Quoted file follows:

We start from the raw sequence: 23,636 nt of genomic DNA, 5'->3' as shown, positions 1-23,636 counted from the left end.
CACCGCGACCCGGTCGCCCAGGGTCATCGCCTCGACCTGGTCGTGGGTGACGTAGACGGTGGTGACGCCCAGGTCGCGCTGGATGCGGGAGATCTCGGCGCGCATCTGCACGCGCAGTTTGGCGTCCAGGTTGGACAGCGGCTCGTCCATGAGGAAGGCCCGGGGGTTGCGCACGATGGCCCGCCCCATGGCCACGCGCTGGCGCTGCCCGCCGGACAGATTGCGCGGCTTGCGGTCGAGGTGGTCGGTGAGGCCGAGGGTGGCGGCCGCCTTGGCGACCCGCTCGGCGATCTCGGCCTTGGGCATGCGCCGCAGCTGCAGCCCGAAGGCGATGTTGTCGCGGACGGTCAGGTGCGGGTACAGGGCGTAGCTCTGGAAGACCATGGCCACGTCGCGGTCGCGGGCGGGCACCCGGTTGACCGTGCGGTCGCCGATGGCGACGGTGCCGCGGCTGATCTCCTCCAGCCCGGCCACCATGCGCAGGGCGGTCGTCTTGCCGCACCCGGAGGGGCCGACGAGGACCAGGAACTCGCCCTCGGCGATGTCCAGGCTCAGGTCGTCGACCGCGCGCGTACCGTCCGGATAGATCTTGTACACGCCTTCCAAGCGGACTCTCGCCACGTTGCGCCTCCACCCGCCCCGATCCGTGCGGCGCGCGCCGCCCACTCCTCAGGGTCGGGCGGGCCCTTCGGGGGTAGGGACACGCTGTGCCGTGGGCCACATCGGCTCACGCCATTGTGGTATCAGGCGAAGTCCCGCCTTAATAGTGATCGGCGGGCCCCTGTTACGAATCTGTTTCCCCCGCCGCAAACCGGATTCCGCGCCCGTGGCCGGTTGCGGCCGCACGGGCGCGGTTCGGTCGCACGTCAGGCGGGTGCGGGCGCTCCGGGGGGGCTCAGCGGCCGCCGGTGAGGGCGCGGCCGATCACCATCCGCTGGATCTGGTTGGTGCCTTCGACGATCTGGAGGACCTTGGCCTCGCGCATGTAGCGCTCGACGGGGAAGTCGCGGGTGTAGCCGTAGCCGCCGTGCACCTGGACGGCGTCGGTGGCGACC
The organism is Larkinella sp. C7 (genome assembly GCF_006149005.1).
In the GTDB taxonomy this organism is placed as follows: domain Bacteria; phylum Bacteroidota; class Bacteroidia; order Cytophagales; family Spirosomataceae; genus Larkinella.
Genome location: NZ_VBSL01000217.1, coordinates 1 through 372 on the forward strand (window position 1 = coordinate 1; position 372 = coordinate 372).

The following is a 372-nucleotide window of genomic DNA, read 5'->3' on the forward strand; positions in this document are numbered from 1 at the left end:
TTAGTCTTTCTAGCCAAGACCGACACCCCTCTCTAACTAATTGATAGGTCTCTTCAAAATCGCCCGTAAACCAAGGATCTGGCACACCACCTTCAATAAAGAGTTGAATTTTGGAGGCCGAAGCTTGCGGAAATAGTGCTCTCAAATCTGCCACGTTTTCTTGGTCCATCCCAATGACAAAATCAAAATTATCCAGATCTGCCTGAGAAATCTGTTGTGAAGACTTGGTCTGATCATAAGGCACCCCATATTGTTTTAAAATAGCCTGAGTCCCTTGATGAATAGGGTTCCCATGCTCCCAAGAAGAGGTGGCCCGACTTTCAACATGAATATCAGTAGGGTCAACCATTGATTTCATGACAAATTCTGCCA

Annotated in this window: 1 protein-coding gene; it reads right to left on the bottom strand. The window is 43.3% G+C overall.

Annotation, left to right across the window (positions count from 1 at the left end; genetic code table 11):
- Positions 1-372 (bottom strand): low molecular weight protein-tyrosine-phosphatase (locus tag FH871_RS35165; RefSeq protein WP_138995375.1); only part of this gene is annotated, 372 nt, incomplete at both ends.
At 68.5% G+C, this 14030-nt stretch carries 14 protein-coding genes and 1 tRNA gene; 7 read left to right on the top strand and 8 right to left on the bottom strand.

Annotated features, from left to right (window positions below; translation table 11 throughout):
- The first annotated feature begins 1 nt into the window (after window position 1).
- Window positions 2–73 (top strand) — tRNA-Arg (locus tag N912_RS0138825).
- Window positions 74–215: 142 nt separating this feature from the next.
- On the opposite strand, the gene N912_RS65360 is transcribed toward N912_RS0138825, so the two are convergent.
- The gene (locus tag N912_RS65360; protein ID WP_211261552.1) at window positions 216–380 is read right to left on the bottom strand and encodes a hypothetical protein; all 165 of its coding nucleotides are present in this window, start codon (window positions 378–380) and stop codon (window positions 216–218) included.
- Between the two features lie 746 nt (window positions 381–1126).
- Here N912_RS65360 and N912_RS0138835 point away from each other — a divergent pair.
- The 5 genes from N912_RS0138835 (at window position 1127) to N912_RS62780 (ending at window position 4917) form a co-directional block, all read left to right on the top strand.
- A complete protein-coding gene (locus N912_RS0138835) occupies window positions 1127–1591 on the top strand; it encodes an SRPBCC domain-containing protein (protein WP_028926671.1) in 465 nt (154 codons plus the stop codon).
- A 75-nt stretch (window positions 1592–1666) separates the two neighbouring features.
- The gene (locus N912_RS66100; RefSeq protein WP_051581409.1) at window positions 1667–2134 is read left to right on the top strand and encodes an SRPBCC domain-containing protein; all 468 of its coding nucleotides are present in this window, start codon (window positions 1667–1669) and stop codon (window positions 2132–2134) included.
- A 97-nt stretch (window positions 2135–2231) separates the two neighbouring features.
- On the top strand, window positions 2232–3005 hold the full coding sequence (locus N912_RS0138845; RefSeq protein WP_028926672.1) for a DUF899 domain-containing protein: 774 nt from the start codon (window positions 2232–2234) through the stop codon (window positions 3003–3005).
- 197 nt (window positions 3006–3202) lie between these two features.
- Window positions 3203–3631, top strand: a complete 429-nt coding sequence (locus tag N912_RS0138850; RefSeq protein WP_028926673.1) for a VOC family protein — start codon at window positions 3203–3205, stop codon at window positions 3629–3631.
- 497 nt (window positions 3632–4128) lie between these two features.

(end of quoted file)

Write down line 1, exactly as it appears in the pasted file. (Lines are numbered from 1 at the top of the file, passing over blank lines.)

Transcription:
We start from the raw sequence: 23,636 nt of genomic DNA, 5'->3' as shown, positions 1-23,636 counted from the left end.